Perhaps since the bike, along with his team contract, were relatively new for him, the Giant TCX held onto many stock components: saddle, seatpost, bars, stem, and bar tape.

Joris' cockpit has that "straight from the factory" look about it. 2017 Cyclocross World Championships bikes. © Cyclocross Magazine

Joris’ cockpit has that “straight from the factory” look about it. 2017 Cyclocross World Championships bikes. © Cyclocross Magazine

One thing that did not look new was his name badge sticker, posted toward the rear end of the drive-side top tube. It showed signs of wear, implying it had seen a lot of time against Nieuwenhuis’ leg, or had been transferred from another bike.

One way to spot a pro: sticker name badge. Nieuwenhuis' has seen better days, showing signs of wear. 2017 Cyclocross World Championships bikes. © Cyclocross Magazine

One way to spot a pro: sticker name badge. Nieuwenhuis’ has seen better days, showing signs of wear. 2017 Cyclocross World Championships bikes. © Cyclocross Magazine

It’s not a huge stretch to expect to see Nieuwenhuis on the top step of the U23 podium again later this year. We’re excited to check in with Nieuwenhuis and see what kinds of changes he’s made to his Sunweb Team edition Giant TCX Advanced Pro.

See the full photo gallery below the specs, and stay tuned for more pro bike profiles from Cyclocross Worlds!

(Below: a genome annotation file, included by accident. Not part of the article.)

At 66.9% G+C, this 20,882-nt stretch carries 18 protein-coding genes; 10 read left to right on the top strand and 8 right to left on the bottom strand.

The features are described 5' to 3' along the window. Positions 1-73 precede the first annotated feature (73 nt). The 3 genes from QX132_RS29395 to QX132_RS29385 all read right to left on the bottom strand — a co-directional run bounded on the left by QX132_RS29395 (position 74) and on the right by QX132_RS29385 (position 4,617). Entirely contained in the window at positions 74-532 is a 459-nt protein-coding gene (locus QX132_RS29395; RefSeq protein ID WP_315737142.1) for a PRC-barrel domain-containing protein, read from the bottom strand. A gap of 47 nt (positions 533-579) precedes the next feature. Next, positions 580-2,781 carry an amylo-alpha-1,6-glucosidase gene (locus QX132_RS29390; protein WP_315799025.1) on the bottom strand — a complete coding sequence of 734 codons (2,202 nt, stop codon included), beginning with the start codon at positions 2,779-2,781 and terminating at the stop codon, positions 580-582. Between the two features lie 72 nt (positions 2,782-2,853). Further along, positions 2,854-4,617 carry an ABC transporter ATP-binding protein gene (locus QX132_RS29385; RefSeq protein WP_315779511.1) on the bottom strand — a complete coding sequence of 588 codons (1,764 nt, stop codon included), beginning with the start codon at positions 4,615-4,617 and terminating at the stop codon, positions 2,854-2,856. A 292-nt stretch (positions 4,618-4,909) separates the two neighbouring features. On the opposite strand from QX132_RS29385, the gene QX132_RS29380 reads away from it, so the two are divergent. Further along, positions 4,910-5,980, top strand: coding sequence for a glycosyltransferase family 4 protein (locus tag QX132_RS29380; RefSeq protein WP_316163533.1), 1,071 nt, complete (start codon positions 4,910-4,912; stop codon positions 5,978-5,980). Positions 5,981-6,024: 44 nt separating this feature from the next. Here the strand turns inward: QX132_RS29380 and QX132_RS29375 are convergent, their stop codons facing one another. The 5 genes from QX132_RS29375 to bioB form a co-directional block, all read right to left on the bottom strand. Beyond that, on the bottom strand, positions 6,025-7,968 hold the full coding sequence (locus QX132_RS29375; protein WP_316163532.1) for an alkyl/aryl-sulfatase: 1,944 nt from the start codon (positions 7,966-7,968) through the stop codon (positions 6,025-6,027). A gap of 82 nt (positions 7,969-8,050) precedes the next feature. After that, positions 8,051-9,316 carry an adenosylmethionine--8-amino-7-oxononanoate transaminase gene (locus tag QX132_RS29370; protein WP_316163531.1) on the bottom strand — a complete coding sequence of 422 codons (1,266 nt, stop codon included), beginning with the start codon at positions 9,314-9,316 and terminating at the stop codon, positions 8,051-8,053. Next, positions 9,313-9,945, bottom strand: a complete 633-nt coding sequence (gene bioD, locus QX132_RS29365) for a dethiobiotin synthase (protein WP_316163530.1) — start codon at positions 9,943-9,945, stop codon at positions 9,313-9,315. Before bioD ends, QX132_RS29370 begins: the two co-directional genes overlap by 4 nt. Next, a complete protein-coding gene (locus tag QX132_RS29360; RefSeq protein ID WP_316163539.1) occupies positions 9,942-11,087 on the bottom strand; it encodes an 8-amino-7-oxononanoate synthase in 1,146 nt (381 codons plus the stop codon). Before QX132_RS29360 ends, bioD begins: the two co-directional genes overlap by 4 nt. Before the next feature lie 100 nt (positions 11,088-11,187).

Joris Nieuwenhuis’ 2017 Cyclocross U23 World Championship-Winning Giant TCX Pro Specs:

Frame: Giant TCX Advanced Pro Carbon (Sunweb Team edition), 12mm thru axles front and rear, post mount disc brake mount front, 22mm rear, internal routing
Fork: Advanced-Grade Composite, Full-Composite OverDrive 2 Steerer
Wheels: Giant carbon tubular, Centerlock Disc
Tires: A-Dugast Rhino tubulars 32mm
Shifters: Shimano R785 hydraulic Di2, 11-speed
Rear derailleur: Shimano Dura-Ace Di2 9070
Front derailleur: Shimano Dura-Ace Di2
Crank: Shimano Dura-Ace FC-9000 172.5mm
Chainrings: Shimano Dura-Ace 38/48 11-speed
Cassette: Shimano Dura-Ace 11-28
Chain: Shimano Dura-Ace 11 speed
Saddle: Giant Contact SL Ti rails
Seatpost: Giant Contact SL
Handlebar: Giant Contact SL
Grip tape: Giant, stock
Pedals: Shimano XTR
Stem: Giant Contact SL
Headset: FSA Integrated, cartridge bearing, sealed, Overdrive 2 1-1/4″ top, 1.5″ bottom
Brakes: Shimano hydraulic disc BR-RS785, Shimano XTR 140mm rotors centerlock
More info: www.giant-bicycles.com

Joris Nieuwenhuis’ 2017 Cyclocross U23 World Championship-Winning Giant TCX Photo Gallery:

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Joris Nieuwenhuis' Giant TCX cyclocross bike features Giant's "Race Only" carbon tubular wheels, which curiously, feature a maximum psi, which usually is constrained by the tubular tire, not rim. 2017 Cyclocross World Championships bikes. © Cyclocross Magazine

Joris Nieuwenhuis’ Giant TCX cyclocross bike features “Race Only” carbon tubular wheels, which curiously, feature a maximum psi, which usually is constrained by the tubular tire, not rim. 2017 Cyclocross World Championships bikes. © Cyclocross Magazine